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Readers Shoot Back: Vivian Chung

Dontcha hate it when your bride-and-groom portrait gets photo-bombed?

Okay, maybe not if it's by a Beluga whale. And for Vancouver wedding photographer (and Strobist reader) Vivian Chung, this well-planned cameo was no accident.

Complicating things, she only had a little time—and a key technical restriction—to make this shot.


"I had a few nightmares about this wedding," Chung said, "once I was informed by my friend that they are having their wedding at the Aquarium."

Adding to her nightmares was the fact that the rather large reception would have to be split up over three rooms, each of which would have to be pre-lit. A Canon shooter, she used a mix of Canon and Nikon strobes—and even continuous LED lights—to light the rooms. (One of the rooms was so dark the LEDs were needed for the guests.)

"I admit, I did research A LOT regarding how to utilize this awesome opportunity for photographing wedding portrait inside the Aquarium," said Chung, who was also dealing with a tough restriction:

"We have thirty minutes," she notes, "and you are not allowed to flash directly into any tank in the aquarium. And naturally, they don't guarantee that the whale will cooperate."

She covered herself, shooting standard portraits of the couple smiling in front of the tank. But the facing away shot with the whale was her favorite.

"I love this shot because the couple are interacting with the whale," Chung said. "Which is what you do when you are in font of any giant tank of water containing creature—you look at it!"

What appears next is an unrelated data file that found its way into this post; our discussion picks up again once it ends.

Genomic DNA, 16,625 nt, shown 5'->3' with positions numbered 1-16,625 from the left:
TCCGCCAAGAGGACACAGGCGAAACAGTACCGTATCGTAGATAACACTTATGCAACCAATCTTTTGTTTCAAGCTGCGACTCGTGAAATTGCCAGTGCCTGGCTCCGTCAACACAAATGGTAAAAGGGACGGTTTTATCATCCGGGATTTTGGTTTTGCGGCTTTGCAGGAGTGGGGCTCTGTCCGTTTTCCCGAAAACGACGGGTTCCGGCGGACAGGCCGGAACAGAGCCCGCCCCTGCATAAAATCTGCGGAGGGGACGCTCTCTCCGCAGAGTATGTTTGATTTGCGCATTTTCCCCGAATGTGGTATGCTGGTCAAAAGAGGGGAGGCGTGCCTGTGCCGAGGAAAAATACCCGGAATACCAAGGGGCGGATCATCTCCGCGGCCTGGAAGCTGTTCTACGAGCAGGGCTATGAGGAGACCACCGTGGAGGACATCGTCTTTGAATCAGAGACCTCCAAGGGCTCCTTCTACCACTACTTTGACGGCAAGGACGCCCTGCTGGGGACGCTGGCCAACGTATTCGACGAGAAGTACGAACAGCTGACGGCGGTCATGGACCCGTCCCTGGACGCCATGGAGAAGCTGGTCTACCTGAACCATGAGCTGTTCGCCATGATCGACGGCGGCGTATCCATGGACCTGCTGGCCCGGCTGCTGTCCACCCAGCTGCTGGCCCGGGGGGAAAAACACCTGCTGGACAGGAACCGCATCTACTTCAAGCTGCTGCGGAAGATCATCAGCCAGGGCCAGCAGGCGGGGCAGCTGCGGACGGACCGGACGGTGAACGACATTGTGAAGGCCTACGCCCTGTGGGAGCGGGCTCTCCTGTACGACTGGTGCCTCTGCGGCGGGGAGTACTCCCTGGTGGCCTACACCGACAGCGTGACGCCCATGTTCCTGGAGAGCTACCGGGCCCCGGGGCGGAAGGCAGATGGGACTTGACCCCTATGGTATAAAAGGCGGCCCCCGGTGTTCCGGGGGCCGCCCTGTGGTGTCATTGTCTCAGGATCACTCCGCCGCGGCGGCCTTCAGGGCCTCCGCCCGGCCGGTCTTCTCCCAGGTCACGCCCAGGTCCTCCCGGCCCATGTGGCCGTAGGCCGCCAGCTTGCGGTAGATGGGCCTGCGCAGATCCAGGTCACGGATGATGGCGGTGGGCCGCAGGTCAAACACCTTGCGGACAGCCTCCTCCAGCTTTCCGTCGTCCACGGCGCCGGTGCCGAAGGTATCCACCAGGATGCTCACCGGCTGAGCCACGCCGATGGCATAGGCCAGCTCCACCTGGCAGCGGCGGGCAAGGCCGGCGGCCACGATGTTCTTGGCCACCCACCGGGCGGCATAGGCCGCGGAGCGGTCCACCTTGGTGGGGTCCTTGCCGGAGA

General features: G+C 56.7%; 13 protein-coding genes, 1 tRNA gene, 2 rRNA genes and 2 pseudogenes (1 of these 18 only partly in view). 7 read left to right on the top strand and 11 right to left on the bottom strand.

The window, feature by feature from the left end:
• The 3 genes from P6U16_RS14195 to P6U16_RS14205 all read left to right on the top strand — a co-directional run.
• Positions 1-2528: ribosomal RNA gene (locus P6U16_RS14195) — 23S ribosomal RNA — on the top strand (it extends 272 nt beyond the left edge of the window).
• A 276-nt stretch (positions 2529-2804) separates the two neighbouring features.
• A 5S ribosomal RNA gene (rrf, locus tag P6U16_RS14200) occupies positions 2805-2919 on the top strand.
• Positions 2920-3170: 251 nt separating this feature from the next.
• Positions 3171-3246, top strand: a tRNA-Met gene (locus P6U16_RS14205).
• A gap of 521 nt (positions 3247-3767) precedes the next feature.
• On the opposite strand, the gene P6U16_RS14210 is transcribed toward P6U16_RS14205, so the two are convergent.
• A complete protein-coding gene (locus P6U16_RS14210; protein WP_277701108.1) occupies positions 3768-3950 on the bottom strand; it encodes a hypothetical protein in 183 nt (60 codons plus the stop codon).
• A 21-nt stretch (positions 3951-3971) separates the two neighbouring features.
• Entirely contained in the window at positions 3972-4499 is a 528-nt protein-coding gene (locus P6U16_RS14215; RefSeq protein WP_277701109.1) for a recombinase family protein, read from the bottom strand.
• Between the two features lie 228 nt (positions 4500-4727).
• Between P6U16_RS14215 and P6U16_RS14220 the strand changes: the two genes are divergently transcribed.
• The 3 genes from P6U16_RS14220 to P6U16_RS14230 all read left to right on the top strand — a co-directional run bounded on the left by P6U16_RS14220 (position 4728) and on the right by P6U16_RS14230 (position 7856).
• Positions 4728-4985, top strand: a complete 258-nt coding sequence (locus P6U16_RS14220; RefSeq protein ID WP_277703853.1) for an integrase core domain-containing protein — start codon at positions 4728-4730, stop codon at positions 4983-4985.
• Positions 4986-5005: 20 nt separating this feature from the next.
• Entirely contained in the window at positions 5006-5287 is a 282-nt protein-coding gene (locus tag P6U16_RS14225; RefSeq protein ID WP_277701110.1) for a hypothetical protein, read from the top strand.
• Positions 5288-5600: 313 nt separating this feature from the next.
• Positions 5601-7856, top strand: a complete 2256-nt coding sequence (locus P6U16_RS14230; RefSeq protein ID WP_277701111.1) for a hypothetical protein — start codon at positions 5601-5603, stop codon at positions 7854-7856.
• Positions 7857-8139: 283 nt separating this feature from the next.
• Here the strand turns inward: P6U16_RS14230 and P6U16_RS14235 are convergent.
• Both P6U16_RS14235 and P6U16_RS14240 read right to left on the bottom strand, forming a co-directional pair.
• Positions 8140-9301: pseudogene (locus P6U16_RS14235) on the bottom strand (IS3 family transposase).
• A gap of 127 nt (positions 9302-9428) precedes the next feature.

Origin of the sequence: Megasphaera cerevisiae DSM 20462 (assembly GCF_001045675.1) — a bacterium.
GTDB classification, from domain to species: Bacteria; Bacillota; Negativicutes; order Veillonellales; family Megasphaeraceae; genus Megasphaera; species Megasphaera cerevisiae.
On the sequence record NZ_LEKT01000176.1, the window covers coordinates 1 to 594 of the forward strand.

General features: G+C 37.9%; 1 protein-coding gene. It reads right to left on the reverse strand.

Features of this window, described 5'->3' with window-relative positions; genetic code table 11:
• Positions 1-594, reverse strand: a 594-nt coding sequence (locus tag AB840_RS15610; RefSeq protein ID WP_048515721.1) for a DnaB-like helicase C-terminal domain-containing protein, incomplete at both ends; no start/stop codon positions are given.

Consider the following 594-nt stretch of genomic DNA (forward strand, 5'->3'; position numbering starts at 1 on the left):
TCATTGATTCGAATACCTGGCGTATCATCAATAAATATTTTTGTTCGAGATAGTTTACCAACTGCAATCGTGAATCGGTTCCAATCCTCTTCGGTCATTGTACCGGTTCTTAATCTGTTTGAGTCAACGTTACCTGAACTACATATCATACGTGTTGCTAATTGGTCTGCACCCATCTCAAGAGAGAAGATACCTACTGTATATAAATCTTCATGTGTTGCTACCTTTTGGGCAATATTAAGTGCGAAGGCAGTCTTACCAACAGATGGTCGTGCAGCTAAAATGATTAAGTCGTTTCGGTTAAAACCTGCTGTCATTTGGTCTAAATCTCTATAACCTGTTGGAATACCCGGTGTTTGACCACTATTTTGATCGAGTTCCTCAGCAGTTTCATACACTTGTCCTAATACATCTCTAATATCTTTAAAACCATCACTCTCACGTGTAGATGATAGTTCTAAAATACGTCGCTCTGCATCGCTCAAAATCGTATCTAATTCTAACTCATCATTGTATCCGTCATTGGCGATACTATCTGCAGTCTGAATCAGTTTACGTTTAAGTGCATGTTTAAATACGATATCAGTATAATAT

Chung said there was a wedding coordinator who's job it was to inspect every lighting setup to make sure it complied with the restrictions. Chung worked spontaneously and creatively to light within the limits.

To get this shot, Chung used a Canon 24-70/2.8 L II on a 5d Mk III. It was lit by a single Canon 580 EX II flash (with a dome diffusor) triggered by a Yongnuo RF-603 remote. There are also two gobos and a reflector being used in the photo.

To abide by the no direct flash restriction, she placed a card (gobo #1) behind the domed speedlight. This shielded the direct light from the tank. As the flash lit the bride (AKA gobo #2) her dress and body also became a bounce reflector, which allowed the softened, reflected flash to reach the co-star of the photo. The ambient exposure component was set to record the daylight entering the tank from above. Finishing off the light is a slight tungsten wash on the dress courtesy the on-camera light of a nearby videographer.

Even when not dealing with whales, Chung's wedding photography philosophy is to work with fewer lights and more creativity.

"As much as I would love to have three umbrellas set up and have two reflector for fill," she said, "it's not about how many cool strobes you can throw in when dealing with twelve people who are cranky and tired waiting for you to test your lights. It's about engaging the happy couple with all their friends and egging them on to do crazy things for you to capture."

For Chung, the result is a playful and human quality to her images—with a sensitivity to small flash. You can see much more of her work at Please do take a look.

And if your wedding ever has an oceanic theme, you know who to call.

Photo ©2013 Vivian Chung. Used with permission.


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